Police said traffic along Interstate 77 in southwest Virginia backed up for about 8 miles in the southbound lanes after the accidents. Authorities closed the northbound lanes so that fire trucks, ambulances and police could get to the series of chain-reaction wrecks.
Virginia State Police determined there were 17 separate crashes involving 95 vehicles within a mile span near the base of Fancy Gap Mountain, spokeswoman Corinne Geller said. The crashes began around 1:15 p.m. Sunday when there was heavy fog in the area.
"This mountain is notorious for fog banks. They have advance signs warning people. But the problem is, people are seeing well and suddenly they're in a fog bank," said Glen Sage of the American Red Cross office in the town of Galax.
Since 1997, there have been at least six such pileups on the mountain but Sunday's crash was the most deadly, according to The Roanoke Times. Two people died in crashes involving dozens of vehicles in both 2000 and 2010.
Overhead message boards warned drivers since about 6 a.m. Sunday to slow down because of the severe fog, Geller said. The crashes were mostly caused by drivers going too fast for conditions.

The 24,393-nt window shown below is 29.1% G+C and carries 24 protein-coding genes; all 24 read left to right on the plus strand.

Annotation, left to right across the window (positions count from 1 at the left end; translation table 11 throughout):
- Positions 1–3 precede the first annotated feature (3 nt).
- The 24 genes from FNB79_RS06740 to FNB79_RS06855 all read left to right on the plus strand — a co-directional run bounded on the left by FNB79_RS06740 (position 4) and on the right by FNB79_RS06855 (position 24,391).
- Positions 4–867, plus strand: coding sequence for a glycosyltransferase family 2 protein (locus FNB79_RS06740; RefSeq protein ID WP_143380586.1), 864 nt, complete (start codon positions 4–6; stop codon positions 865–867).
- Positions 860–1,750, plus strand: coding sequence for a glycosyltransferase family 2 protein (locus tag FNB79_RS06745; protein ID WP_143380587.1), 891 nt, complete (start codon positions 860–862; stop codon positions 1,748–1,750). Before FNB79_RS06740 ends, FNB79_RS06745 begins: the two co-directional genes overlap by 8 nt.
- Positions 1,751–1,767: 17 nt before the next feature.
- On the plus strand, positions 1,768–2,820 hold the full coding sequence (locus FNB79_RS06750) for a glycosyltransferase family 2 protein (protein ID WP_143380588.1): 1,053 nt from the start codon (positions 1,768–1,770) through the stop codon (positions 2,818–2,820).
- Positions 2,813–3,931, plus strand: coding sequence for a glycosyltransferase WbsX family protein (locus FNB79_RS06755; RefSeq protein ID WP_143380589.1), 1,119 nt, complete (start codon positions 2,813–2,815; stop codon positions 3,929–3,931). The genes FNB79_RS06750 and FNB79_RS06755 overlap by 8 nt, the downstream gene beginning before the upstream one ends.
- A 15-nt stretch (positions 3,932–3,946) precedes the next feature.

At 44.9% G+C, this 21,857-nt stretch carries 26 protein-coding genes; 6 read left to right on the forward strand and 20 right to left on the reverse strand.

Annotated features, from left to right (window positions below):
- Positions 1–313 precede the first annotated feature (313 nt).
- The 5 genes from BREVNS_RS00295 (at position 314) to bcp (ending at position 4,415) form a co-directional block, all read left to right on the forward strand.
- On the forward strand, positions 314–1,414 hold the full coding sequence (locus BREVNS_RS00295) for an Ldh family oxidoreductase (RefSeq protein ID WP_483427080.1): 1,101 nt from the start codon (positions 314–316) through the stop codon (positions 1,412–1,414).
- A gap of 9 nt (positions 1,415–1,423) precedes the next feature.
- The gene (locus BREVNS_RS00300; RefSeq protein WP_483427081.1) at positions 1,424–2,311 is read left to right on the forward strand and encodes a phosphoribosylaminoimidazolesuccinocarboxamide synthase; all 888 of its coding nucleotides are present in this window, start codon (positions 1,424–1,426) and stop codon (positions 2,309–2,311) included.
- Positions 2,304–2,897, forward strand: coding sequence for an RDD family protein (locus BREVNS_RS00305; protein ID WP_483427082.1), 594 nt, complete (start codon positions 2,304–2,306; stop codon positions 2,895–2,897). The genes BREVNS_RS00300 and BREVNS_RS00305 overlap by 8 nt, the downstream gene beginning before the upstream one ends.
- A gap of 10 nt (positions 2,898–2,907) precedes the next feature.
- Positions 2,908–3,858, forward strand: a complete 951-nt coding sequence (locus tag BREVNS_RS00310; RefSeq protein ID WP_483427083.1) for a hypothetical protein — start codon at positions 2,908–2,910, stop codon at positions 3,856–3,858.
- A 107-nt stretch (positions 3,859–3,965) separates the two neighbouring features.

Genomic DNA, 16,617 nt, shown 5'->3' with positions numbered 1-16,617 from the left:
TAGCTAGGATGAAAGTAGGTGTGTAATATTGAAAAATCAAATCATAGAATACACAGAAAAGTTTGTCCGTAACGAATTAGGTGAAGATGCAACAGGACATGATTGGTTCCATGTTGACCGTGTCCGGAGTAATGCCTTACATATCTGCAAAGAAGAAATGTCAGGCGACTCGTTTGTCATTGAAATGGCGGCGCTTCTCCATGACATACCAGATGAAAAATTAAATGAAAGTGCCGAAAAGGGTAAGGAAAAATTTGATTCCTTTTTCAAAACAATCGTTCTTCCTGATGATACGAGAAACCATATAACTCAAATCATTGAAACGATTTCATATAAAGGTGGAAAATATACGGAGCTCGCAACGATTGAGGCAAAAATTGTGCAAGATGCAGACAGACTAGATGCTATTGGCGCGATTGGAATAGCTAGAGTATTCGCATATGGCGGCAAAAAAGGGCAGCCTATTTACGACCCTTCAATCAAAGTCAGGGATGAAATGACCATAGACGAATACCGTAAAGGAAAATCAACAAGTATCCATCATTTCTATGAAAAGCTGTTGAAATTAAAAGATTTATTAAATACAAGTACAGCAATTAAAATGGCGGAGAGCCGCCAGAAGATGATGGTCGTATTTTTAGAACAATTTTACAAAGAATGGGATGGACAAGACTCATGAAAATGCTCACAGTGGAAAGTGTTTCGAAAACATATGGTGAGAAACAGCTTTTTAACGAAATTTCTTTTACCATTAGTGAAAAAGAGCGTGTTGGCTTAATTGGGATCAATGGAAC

At the "epicenter" was a wreck involving up to eight vehicles, some of which caught fire, Geller said. Photos from the accident scene showed a burned out tractor-trailer and several crumpled vehicles badly charred. Those taken to hospitals had injuries ranging from serious to minor.
School buses took stranded people to shelters and hotels.
Nina Rose, 20, and her mother, were driving home to Rochester, N.Y., when they encountered the pileup.
"With so much fog we didn't see much around it," Rose told the Roanoke newspaper. "As we got further up we just saw a bunch of people standing on the median, just with their kids and families all together. There were cars smashed into other cars, and cars just underneath other semi-trucks."
Darrell Utt, 17, of Moore County, N.C., was stuck in the northbound lanes for about three hours as he traveled to Huntington, W. Va.
"It was really foggy at first," he said. "We probably saw over 50 tow trucks. We saw about five cars come down and three semi-trucks. One of them, it didn't even look like a car, it looked like a chunk of metal."
Utt said motorists were calm, despite the traffic jam.
"There was no road rage or anything, everyone understood the severity of how bad this was before we even began to figure out what exactly happened," he said.
Authorities reopened the northbound lanes Sunday night and hoped to have the other side cleared later in the evening.
Police did not immediately release the names of those killed.